Grant Recipient Institution(s)
The Leo Baeck Institute received funding for two projects.
Description: The collection (18 reels of microfilm/20,000 frames), documents the professional activities of the art historian and architect Rachel Wischnitzer (1885-1989), including her research and publications, work as a curator and museum consultant, service on editorial and museum boards, lectures she gave, and her tenure as a professor of fine arts at Yeshiva University’s Stern College for Women. Also included in this series is a large amount of visual material—photographs, lantern slides, and negatives—compiled by Rachel Wischnitzer and used as reference materials, illustrations for her publications, and as visual aids for her lectures. Common topics include synagogues, book plates and illuminated manuscript pages, ceremonial and liturgical objects, and art.
Collection: The Gaby Glueckselig Collection
Description: This collection (44 reels of microfilm/44,000 frames) includes documents and papers from former German-Jewish emigrant Gaby Glueckselig. She was the hostess of New York’s longest running German-language Stammtisch. Founded in 1943 by Vienna-born artist George Harry Asher and Bavarian author Oskar Maria Graf, the weekly gathering became a cultural home for Jewish and non-Jewish émigrés who had fled the Nazi takeover of their beloved Heimat but did not want to leave their culture behind. The group met for years in cafes on the Upper East Side until Glueckselig began hosting the group in her Yorkville apartment – and many of the documents in the collection are connected to this Stammtisch.
Project Update: September 25, 2018
The Leo Baeck Institute recently completed a project to digitize the collection of architect and art historian Rachel Wischnitzer, courtesy of a METRO digitization (micro)grant which covered scanning of the materials by Internet Archive. Over 10,000 pages/scanned images from the collection are now publicly available online.
The Rachel Wischnitzer Collection contains correspondence, lecture notes, photographs, lantern slides, and negatives documenting Rachel Wischnitzer’s career as an art historian, curator, professor, consultant, and author. Also included are correspondence, records, and photographs pertaining to her husband Mark Wischnitzer’s work as a historian, editor, and Secretary General of the Hilfsverein der Deutschen Juden.
Rachel Bernstein Wischnitzer (1885-1989) was an architect and art historian. She was one of the most important Jewish art critics of the century. Her husband Mark Wischnitzer (1882-1955), was a sociologist and historian, who was one of the editors of the Russian-language edition of the Jewish Encyclopedia (Evreiskaia entsiklopediia). The couple moved to Berlin in the 1920s, where they together launched the Hebrew and Yiddish illustrated companion journals Rimon and Milgroym. During her time in Berlin Rachel Wischnitzer was also art and architecture editor of the Encyclopaedia Judaica, from 1928 to 1934, and worked with the Jewish Museum Berlin, in part as a curator, from 1928 to 1938.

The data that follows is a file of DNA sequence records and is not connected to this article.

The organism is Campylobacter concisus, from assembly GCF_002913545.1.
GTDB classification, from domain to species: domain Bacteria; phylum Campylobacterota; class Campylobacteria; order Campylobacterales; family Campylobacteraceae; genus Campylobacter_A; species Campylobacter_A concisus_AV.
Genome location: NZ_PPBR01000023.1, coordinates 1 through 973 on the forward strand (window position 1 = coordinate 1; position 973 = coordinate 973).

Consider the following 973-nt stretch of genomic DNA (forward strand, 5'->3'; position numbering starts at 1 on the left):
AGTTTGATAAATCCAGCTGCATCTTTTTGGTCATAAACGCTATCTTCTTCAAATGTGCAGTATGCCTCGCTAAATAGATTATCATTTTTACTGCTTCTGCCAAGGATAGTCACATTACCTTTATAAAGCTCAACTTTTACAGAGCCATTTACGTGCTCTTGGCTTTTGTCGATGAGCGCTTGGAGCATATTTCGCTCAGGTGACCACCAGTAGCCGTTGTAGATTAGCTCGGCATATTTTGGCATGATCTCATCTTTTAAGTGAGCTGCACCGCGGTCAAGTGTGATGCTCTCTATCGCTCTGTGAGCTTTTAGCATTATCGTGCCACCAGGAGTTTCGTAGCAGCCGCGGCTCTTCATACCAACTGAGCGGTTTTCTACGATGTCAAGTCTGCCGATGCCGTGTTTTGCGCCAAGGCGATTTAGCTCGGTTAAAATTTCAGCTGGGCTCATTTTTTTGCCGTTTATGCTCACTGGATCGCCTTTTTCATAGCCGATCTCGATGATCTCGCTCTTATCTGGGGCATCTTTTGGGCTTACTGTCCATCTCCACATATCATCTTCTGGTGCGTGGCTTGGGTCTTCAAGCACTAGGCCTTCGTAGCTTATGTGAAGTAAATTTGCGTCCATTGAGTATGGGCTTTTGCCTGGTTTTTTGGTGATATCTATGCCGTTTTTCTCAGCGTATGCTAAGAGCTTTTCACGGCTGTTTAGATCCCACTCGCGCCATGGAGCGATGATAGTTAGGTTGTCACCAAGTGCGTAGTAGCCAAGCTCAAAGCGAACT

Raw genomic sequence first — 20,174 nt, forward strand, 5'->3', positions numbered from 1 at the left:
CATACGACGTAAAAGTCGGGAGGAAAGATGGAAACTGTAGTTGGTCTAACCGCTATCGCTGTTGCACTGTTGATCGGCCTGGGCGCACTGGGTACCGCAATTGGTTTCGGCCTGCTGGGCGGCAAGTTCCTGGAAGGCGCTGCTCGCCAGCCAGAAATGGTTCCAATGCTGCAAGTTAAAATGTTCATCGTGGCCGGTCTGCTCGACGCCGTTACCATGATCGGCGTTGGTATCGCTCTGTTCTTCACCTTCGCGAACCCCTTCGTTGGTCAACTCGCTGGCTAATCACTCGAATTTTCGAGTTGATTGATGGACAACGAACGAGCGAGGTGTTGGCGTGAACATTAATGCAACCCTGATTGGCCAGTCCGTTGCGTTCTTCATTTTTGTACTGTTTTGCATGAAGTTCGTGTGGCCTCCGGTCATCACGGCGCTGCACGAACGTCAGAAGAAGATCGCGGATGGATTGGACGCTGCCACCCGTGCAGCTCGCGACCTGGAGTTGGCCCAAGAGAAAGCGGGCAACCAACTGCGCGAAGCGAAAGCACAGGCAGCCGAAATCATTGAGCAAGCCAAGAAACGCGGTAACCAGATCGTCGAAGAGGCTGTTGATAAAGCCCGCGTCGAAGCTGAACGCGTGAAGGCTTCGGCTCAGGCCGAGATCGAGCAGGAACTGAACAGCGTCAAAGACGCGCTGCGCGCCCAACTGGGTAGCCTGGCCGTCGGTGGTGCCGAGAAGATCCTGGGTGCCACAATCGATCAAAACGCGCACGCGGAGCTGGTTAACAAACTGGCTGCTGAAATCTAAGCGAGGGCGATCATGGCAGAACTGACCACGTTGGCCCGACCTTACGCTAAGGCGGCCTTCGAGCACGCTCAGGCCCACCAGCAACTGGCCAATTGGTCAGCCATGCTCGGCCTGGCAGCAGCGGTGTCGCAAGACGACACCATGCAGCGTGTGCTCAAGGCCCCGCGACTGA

Rachel and Mark Wischnitzer, together with their son, Leonard (born in 1924), fled Nazi Germany in 1938, emigrating at first to Paris. From there Rachel and Leonard left for the United States in 1940, with Mark joining them in the following year. In her fifties, Wischnitzer returned to formal academic study at the Institute of Fine Arts at New York University, where she earned a master’s degree in 1944. During that time she was a research fellow of the American Academy for Jewish Research. Later, she was a professor at Stern College for Women of Yeshiva University, from 1956 until she retired in 1968. Mark Wischnitzer was also on the faculty of Yeshiva University as professor of Jewish history in the graduate school.
Digitized items include correspondence between Rachel Wischnitzer and other individuals in her field, including historians, artists such as Marc Chagall, art historians, museum professionals, scholars, and rabbis. It also includes photographs of synagogues she loaned to the Rose Art Museum for the exhibit “Two Hundred Years of American Synagogue Architecture,” and lecture notes and other materials from her tenure at Yeshiva University’s Stern College for Women.
Finding Aid with links to the digitized materials: http://findingaids.cjh.org/?pID=3741534
Link to the collection at Internet Archive (archive.org): https://archive.org/details/rachelwischnitze00unsead